Growing up, I always heard the old wives' tale: You have to wait approximately 30 minutes to swim after eating, or you'll be inflicted with terrible cramps, and drown. The amount of time seemed to change, however, from 30 minutes to 45, to even an hour.  

I remember summers spent with my face in my hands staring at the clock after eating a hot dog. A quick Google search, however, will tell you that this myth is a little dramatic, that even if you were to get cramps, you wouldn't drown from them. That makes sense to me, but I still wanted to see if I would get those cramps from swimming after eating. Why? For science. 

The Preparation 

I figured that I should try the most extreme scenario possible, so I ate a huge meal — I'm talking seriously, huge. 

cheese, chicken, pizza, nachos
Kate Cook

After I finished eating, I felt nine months pregnant with a food baby. I barely wanted to walk, but I waddled up to my pool anyways. 

Here Goes Nothing

tea, water
Kate Cook

I got into the water. I immediately felt a little bit of relief after I was submerged. It must be the whole zero gravity thing. I started to hop around in the water, to prepare myself for the rigorous exercise I was about to endure. 

I started doing flips. 

Then, treading water. 

And finally, swimming laps. 

I didn't feel like I was cramping, but I definitely felt uncomfortable, and a little nauseated. I tried to keep going, but I was out of breath, my heart was racing, and yeah, I definitely needed to throw up. I got outside of the water so I wouldn't spew in the pool. Luckily, I calmed down. I was going to go back into the water, but I figured I'd done enough for science.

So to conclude, there were no cramps, but I wouldn't recommend this experience to anyone else. 

Where This Myth Came From

beaches, sea, Ocean, holiday, vacation, Summer, Beach, Sunset, water
Denise Uy

So, if I didn't get cramps doing the most extreme version possible of swimming after eating, where did this myth even come from? Snopes has traced this myth as far back as 1908 to a boy scouts manual, titled "Scouting for Boys."

Also, according to Women's Health, the blood flow to the stomach to aid in digestion is interrupted during exercise by redirecting blood to the muscles, which then can cause cramps. OK, so the cramp part is technically possible, but the drowning part of the myth seems like it sprung from the false belief that cramps were certain to occur during exercise after eating, and the most dangerous place to get them would be in a swimming pool.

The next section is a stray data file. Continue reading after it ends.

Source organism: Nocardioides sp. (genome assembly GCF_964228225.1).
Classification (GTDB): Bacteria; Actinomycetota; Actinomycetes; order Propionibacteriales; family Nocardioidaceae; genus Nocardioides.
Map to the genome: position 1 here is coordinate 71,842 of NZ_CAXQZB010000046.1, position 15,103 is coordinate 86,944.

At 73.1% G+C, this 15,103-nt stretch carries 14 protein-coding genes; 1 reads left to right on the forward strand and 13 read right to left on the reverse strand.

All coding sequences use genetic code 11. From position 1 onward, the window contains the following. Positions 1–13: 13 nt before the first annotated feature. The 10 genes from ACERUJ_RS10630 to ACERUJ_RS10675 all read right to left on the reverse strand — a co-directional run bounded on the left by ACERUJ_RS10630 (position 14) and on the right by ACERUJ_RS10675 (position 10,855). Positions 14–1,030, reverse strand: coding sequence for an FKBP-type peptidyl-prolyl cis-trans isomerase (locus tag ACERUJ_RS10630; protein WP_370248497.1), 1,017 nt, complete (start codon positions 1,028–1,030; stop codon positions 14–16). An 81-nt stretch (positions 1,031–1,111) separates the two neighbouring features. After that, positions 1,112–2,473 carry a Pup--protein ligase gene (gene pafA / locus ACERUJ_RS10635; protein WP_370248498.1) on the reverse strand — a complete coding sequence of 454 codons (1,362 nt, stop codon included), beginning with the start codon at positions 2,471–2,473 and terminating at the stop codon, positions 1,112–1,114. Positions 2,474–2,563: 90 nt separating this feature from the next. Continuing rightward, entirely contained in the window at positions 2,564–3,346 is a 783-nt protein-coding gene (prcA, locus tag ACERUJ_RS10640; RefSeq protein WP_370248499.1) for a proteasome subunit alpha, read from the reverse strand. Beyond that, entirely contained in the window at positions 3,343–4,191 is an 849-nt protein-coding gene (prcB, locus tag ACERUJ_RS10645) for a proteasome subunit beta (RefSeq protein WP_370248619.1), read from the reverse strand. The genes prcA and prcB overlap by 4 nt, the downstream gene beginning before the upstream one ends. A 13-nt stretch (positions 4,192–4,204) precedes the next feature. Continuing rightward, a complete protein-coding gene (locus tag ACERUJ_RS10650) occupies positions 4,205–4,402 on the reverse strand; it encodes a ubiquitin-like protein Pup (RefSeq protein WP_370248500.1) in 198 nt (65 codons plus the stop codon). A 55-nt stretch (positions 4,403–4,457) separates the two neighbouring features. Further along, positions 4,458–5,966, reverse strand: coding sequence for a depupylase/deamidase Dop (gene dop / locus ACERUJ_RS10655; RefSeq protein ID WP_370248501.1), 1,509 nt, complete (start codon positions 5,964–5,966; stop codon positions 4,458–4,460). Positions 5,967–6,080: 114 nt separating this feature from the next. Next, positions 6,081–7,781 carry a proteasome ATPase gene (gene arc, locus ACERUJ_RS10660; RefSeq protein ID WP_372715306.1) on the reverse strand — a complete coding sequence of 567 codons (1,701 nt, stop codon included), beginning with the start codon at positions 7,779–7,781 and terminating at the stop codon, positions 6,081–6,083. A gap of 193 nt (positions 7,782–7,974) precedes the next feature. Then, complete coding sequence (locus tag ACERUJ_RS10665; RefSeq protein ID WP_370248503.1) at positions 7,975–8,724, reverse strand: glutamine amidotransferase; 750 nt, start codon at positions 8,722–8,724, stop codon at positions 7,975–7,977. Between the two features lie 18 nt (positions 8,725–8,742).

The Problem is Exercising on a Full Stomach 

wine, beer
Allison Curley

It's clear that the real problem here isn't the water, but the swimming. Is it safe to exercise on a full stomach? Working out on a full stomach can lead to nausea (can confirm) or side stitch (like a stomach ache on your side). Oh god... Side stitch. Flashback to PE!

Eating foods high in fat and fiber especially put you at risk for side stitch, because they take longer to digest. It gets worse than cramps, however, because apparently, exercising on a full stomach can cause exercise-induced anaphylaxis. This is basically where your body has an allergic reaction to exercise. It's pretty rare, but can be triggered by eating common allergens or certain combinations of food before you exercise. So yeah, that sounds pretty terrifying. 

To Conclude

As long as you're not going crazy or trying to get a workout in, go ahead and jump in the pool after you eat because swimming after eating is totally fine. If you start to cramp... stay calm and get out of the water and I promise, you won't drown.